Some of the major concerns pertaining to the 1995 Land Act (now under review) include its potential to erode traditional authority structures and reduce rural food security. It also includes the vesting of excessive discretion in the administration of land in the name of State President.

CCJP says the overall and policy reforms should aim at integral development in line with the principles of social and economic justice. "At issue today is not simply a matter of land distribution for increased agricultural production. The whole social fabric of the country is at stake. Will the land policy reforms mean that peasants will be marginalized, pushed off their land into shanty-towns?", the CCJP reports raises the question.

In the process, it has become difficult for policy makers to convince peasants that it would be to their advantage to register and take title deeds, for the land they consider to be theirs : a birth-right passed on from their fore-fathers. These concerns emanate from situations other countries have found themselves in, as a result of having land policies that lacked a 'social face'.

Revolts against such oppressive situations have brought a lot of sufferings to the people, sometimes deaths. In neighbouring Zimbabwe, the conflict is still raging between the government of President Robert Mugabe and the white farmers (landlords) on the question of redistributing land to many landless Zimbabweans.

Zambia's current draft land policy proposes to transfer a large proportion of customary land into state land to expedite allocation and foster quick development. There are also proposals to reserve 30 per cent of land for women.

But an environmental pressure group, the Green Living Movement, reiterates that the new draft land policy must not endanger, but enhance and empower rural farmers, especially women. The movement's Land Policy Focal Person Alex Mumbi says it is necessary, even within a liberalised land tenure, to protect the interests of small-scale farmers. Mumbi said land policy reforms must be sensitive to gender issues in order to realize and achieve human rights. "Women should have the same right as men regarding land issues", he said. The draft land policy in its third chapter claims that 'Current laws do not discriminate against anyone on the basis of gender'.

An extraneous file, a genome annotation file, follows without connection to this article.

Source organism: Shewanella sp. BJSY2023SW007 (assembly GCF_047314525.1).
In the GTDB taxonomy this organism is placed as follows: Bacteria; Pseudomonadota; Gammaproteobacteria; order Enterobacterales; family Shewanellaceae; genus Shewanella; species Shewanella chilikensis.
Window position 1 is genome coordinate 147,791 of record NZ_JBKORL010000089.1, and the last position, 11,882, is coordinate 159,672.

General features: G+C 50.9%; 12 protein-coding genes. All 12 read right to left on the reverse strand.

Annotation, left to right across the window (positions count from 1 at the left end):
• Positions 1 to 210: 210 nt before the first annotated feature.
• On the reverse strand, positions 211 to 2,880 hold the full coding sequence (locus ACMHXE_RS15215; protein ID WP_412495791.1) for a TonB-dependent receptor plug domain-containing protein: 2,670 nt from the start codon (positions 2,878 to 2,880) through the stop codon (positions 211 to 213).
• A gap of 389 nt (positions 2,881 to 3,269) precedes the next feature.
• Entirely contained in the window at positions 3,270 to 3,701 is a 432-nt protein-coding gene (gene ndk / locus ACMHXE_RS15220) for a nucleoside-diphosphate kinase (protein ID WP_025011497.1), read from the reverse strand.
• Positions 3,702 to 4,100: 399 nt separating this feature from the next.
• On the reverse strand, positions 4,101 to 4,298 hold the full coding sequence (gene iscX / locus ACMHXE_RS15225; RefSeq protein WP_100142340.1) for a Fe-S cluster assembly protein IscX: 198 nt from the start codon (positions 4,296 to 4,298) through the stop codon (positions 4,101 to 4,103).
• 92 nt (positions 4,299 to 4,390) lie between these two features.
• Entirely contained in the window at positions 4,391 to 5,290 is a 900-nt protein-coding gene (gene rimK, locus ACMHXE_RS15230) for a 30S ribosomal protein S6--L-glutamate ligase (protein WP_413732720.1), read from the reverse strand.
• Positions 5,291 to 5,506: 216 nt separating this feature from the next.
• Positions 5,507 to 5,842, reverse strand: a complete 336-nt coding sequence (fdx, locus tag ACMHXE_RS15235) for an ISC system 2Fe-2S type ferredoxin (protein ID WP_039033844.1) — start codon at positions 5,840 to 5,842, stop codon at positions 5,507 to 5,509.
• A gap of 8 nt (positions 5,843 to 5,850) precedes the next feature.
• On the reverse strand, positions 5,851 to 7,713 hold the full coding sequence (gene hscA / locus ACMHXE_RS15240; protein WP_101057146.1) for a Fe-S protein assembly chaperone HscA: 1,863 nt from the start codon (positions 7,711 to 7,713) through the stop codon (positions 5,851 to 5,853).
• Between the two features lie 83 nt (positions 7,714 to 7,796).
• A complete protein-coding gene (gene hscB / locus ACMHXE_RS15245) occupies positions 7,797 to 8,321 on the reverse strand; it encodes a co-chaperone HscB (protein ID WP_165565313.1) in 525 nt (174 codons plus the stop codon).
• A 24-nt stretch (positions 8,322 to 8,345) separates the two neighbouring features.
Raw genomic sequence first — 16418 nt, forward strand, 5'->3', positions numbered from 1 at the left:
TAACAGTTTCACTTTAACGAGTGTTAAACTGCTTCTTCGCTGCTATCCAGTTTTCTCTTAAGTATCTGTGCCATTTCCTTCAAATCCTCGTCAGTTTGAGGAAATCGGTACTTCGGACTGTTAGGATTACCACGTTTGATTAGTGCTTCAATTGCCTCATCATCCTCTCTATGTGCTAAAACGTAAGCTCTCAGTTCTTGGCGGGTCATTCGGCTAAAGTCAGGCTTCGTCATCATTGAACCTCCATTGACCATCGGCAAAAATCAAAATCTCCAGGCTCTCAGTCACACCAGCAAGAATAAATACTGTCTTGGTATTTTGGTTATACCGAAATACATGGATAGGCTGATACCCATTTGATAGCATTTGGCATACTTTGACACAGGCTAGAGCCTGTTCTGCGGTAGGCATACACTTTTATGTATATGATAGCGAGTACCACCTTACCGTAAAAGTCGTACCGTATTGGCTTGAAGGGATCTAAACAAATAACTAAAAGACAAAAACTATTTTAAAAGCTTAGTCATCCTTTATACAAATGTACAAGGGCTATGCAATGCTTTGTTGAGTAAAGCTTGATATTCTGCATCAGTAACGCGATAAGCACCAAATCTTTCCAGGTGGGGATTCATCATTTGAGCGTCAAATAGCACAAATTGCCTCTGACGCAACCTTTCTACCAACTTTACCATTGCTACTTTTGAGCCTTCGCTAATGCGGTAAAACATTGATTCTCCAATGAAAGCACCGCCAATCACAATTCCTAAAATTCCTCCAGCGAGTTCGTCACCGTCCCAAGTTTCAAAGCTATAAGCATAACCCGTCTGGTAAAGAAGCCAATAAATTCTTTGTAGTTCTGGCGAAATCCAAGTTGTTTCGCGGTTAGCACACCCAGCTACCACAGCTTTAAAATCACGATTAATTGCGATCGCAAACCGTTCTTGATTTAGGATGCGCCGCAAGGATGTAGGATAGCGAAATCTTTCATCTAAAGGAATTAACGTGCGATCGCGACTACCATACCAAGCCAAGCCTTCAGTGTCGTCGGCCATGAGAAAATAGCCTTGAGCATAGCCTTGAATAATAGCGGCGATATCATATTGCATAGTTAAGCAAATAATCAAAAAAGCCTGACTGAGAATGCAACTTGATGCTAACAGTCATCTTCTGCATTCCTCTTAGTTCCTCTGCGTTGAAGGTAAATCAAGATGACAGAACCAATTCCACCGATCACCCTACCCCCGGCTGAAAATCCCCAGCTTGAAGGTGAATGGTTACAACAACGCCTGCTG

Analysts view this claim is misleading because there are still customary laws and statutes in relation to land that in themselves are discriminatory. For example, more than 90 per cent of State Land is owned by men. Legal analysts say Zambia's land tenure is essentially a colonial legacy, following the British government's take over of the administration of the then Northern Rhodesia from the British South Africa Company (BSA).

Lawyer Patrick Matibini argues that what triggered the land reforms in 1975, was the attempt by the Development Bank of Zambia, to purchase a piece of land at an inflated price. In a 'watershed speech' by the first Republican President Dr Kenneth Kaunda, specific reforms were that "all vacant plots and all undeveloped land in and around Lusaka, and all other cities, would be taken over by local authorities".